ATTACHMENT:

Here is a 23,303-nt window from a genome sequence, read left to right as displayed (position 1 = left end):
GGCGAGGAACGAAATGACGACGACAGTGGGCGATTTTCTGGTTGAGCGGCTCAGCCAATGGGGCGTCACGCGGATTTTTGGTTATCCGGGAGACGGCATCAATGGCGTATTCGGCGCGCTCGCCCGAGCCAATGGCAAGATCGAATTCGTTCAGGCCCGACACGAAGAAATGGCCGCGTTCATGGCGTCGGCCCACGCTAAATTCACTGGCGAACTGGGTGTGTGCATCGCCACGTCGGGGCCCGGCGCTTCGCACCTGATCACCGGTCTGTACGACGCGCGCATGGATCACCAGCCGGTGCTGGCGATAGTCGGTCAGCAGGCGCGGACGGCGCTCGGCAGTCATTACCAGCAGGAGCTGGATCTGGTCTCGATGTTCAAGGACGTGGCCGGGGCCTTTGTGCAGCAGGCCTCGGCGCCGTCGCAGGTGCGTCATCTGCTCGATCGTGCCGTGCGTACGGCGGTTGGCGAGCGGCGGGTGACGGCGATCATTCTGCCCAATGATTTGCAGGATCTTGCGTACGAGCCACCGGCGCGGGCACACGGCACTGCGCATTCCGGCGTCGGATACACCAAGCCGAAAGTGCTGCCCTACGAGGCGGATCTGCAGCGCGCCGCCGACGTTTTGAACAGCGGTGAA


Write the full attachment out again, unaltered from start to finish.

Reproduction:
Here is a 23,303-nt window from a genome sequence, read left to right as displayed (position 1 = left end):
GGCGAGGAACGAAATGACGACGACAGTGGGCGATTTTCTGGTTGAGCGGCTCAGCCAATGGGGCGTCACGCGGATTTTTGGTTATCCGGGAGACGGCATCAATGGCGTATTCGGCGCGCTCGCCCGAGCCAATGGCAAGATCGAATTCGTTCAGGCCCGACACGAAGAAATGGCCGCGTTCATGGCGTCGGCCCACGCTAAATTCACTGGCGAACTGGGTGTGTGCATCGCCACGTCGGGGCCCGGCGCTTCGCACCTGATCACCGGTCTGTACGACGCGCGCATGGATCACCAGCCGGTGCTGGCGATAGTCGGTCAGCAGGCGCGGACGGCGCTCGGCAGTCATTACCAGCAGGAGCTGGATCTGGTCTCGATGTTCAAGGACGTGGCCGGGGCCTTTGTGCAGCAGGCCTCGGCGCCGTCGCAGGTGCGTCATCTGCTCGATCGTGCCGTGCGTACGGCGGTTGGCGAGCGGCGGGTGACGGCGATCATTCTGCCCAATGATTTGCAGGATCTTGCGTACGAGCCACCGGCGCGGGCACACGGCACTGCGCATTCCGGCGTCGGATACACCAAGCCGAAAGTGCTGCCCTACGAGGCGGATCTGCAGCGCGCCGCCGACGTTTTGAACAGCGGTGAA